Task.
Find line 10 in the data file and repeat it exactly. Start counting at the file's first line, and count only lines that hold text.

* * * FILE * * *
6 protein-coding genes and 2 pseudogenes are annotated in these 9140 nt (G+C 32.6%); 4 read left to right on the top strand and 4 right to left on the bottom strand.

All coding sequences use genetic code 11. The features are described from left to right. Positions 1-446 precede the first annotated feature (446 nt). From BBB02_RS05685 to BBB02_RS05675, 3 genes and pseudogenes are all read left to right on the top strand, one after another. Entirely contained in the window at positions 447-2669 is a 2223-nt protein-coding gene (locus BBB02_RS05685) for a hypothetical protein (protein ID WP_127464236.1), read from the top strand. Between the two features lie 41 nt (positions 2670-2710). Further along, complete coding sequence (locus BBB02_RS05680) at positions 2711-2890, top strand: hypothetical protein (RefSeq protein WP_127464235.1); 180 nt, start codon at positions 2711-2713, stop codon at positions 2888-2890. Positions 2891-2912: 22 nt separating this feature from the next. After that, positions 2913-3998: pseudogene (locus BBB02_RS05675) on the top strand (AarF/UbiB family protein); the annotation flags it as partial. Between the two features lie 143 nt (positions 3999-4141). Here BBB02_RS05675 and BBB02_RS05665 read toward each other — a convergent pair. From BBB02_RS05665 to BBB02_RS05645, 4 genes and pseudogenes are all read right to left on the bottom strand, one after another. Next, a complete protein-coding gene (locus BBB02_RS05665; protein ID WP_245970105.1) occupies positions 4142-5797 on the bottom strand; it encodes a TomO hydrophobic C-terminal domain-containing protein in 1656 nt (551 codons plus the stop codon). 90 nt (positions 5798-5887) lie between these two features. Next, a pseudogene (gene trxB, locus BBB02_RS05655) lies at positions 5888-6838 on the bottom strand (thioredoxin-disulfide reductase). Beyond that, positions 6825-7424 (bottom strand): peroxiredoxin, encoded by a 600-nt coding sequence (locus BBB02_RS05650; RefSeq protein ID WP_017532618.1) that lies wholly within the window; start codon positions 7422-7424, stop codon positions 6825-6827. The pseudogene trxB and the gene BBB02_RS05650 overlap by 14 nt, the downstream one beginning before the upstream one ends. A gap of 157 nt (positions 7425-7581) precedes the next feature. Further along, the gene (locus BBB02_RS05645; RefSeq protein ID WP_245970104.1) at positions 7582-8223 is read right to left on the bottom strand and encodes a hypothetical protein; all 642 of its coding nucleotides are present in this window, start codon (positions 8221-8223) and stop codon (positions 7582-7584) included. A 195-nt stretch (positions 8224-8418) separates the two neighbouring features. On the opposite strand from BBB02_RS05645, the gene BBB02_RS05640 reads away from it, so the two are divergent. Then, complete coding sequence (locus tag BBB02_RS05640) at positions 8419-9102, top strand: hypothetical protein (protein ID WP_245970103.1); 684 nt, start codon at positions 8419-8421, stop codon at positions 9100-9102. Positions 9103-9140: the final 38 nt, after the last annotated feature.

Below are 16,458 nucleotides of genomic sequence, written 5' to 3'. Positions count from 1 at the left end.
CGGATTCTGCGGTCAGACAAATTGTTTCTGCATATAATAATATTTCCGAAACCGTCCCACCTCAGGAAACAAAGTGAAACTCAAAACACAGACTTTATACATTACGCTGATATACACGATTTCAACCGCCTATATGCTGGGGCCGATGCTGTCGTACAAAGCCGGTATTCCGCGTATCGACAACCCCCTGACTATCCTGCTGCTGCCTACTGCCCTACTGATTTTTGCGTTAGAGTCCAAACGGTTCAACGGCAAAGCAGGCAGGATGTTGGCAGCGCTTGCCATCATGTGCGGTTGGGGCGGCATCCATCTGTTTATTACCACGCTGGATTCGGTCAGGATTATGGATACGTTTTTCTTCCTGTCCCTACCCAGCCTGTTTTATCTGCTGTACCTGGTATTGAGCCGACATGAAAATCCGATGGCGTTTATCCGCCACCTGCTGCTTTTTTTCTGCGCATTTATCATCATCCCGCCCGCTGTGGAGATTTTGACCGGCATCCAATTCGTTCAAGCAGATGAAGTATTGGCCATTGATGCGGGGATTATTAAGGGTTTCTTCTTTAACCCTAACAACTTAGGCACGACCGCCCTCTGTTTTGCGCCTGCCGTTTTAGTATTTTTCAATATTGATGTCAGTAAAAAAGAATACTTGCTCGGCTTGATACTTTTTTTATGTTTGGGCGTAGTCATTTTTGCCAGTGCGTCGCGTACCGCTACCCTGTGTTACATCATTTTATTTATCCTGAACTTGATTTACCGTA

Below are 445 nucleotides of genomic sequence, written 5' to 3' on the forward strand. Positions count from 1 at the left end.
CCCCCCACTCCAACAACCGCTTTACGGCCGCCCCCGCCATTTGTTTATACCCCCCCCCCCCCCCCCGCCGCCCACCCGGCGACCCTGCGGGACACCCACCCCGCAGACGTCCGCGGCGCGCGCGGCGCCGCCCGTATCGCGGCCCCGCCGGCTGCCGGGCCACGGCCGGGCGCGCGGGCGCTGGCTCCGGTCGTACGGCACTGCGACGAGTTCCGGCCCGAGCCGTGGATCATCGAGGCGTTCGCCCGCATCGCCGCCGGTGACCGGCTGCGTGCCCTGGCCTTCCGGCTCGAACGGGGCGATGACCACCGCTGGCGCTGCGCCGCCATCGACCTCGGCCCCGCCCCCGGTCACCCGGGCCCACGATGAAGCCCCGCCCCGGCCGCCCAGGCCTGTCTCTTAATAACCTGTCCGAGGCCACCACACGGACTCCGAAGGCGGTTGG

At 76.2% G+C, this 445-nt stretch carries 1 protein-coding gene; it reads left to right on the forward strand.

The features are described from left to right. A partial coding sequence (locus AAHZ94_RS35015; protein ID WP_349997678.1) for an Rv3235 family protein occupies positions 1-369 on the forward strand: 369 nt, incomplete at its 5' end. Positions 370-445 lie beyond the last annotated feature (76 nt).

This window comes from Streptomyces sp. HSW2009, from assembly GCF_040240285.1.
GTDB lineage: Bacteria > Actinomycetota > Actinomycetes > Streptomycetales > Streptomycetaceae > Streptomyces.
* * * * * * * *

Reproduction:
GTDB lineage: Bacteria > Actinomycetota > Actinomycetes > Streptomycetales > Streptomycetaceae > Streptomyces.